Blue jeans are a beloved staple of most wardrobes. Unfortunately, jeans aren’t the best choice for travel. Jeans are heavy. They are bulky. They restrict blood flow and bind your legs on a long flight. They take hours and hours to air-dry when laundered. Fortunately, there is a travel worthy jeans alternative. I’d like you to give jeggings a try.
Blue jeans alternatives for travel
Jeggings have many travel worthy features
Stretch jeans are known as jeans-leggings or jeggings. While regular jeans are made out of 100% cotton, jeggings are made out of a cotton/spandex blend. Many are cut and dyed to look like regular blue jeans. They have all the pockets that jeans have, and even have contrast stitching. The key difference between jeans and jeggings is the addition of spandex in the jeans material. Adding spandex does several things to the jegging material:
It gives it stretch. You can actually sit comfortably on an airplane for 10 hours! The stretch also makes jeggings less prone to wrinkles – not that anyone ever cared about wrinkled jeans.
It wicks water out of the garment. The spandex acts like little capillaries to suck water out of the garment. Jeggings dry in 1/2 to 1/3 the time that it takes regular jeans to dry.
It makes the material thinner. Spandex is thinner than cotton. Material that is part cotton and part spandex is thinner than 100% cotton. That means that jeggings pack down smaller in your bag.
It makes the jeans lighter. Spandex is lighter than cotton. My regular jeans weigh 1lb, 5.3 oz (0.63 kg). My stretch jeans weigh 15.7 oz (0.44 kg). That’s a weight savings of 5.6 oz (0.16 kg). It doesn’t sound like much until you are trying to make an airline weight restriction. It is also the weight of a spare shirt or a few pairs of underwear. It all adds up.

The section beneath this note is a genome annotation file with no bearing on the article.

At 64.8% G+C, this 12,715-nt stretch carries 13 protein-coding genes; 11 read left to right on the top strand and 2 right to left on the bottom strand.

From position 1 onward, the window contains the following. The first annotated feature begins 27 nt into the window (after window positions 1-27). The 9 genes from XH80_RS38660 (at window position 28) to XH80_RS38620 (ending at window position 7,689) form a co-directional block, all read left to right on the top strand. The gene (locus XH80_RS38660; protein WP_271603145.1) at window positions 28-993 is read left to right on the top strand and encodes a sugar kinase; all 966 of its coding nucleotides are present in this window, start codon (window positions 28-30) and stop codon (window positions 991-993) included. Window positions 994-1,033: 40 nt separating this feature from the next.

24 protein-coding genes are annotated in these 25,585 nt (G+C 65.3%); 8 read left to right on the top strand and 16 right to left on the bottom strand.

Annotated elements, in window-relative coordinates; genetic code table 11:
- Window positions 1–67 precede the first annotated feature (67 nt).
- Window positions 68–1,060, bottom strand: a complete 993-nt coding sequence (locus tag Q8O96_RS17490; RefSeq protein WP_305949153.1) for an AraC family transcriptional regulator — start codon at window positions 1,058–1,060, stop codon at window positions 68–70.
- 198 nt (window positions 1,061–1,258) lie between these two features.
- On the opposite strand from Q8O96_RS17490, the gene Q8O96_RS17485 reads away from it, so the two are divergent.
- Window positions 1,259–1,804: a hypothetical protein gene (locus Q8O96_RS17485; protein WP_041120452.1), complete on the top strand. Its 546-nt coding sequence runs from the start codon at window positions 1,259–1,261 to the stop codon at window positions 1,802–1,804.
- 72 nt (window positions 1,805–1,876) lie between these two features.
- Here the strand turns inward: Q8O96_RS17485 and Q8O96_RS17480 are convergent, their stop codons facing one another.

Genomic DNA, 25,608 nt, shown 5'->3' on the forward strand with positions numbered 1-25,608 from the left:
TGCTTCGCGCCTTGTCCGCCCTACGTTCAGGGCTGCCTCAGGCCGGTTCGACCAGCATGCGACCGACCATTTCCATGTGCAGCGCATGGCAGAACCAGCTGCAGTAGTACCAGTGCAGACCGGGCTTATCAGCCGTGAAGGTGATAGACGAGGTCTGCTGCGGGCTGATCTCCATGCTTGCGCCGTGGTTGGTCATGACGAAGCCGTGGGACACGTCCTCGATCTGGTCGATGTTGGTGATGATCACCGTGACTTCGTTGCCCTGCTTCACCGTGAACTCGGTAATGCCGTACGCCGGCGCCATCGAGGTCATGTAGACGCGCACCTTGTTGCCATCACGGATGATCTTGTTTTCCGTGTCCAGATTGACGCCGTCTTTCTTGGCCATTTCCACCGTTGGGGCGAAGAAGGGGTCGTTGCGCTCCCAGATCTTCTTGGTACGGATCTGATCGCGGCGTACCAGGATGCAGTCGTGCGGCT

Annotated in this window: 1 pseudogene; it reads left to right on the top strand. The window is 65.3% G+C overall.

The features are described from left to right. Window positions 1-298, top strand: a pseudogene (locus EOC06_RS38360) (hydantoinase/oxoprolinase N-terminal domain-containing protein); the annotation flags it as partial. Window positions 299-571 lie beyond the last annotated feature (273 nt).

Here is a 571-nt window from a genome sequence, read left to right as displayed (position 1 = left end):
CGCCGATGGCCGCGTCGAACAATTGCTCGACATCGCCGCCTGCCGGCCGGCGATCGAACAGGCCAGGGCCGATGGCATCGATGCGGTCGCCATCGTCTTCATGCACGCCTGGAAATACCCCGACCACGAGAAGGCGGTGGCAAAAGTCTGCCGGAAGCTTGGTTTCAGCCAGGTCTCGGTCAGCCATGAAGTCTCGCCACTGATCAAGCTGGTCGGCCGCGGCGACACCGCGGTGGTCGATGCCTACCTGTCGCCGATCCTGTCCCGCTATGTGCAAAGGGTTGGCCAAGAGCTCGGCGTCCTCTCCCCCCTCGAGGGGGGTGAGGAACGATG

Jeggings work for many body types
Many people avoid jeggings because they think that they are skin tight and expose every figure flaw. That may be true for jeggings made for teen agers, but other jeggings are made for adult bodies. Many adult jeggings come in a heavier fabric that has the drape and feel of denim. Stretch jeans, such as Lee Easy Fit jeans, come in a looser cut. You may also want to size up with jeggings. I normally wear jeans in a size 6 or 8 regular length. When I buy stretch jeans I will buy a size 8 or 10 in the short length. This gives me a looser jean that skims my body instead of hugging it. The jeans don’t bag because of the spandex.
Jeggings work for many but not all trips
Jeggings work for many, but not all occasions. I take them for shorter trips of less than 2 weeks. I also bring them for casual trips where I am visiting my family. I might take one pair of dark wash jeggings on a business trip, but would most likely use the space for another pair of dress pants. Would I take them on a 3 week trip to Europe? Probably not. I’d rather bring stylish synthetic pants that I can use for a variety of activities.
Jeggings may not be appropriate for ultra-light trips, where every clothing piece needs to perform double and triple duty. They are made of cotton so they aren’t good for trips that involve a lot of outdoors activities. They still take a long time to dry even though they take less time than regular jeans. This would be a big problem if you are traveling to a hot humid country. Jeggings are also hot, just like normal jeans. You won’t want to wear them to the tropics.
Give jeggings a try
Jeggings aren’t the perfect travel pant, but they are a great substitute for regular jeans. If you normally travel with blue jeans then I’d suggest you try out some stretch jeans/jeggings. I think you’ll like the features.
What about men? Yes, there are jeans alternatives for them too. Check out Snarky Nomad’s post on soft shell jeans. They are made out of a different fabric than jeggings but are very appropriate for travel.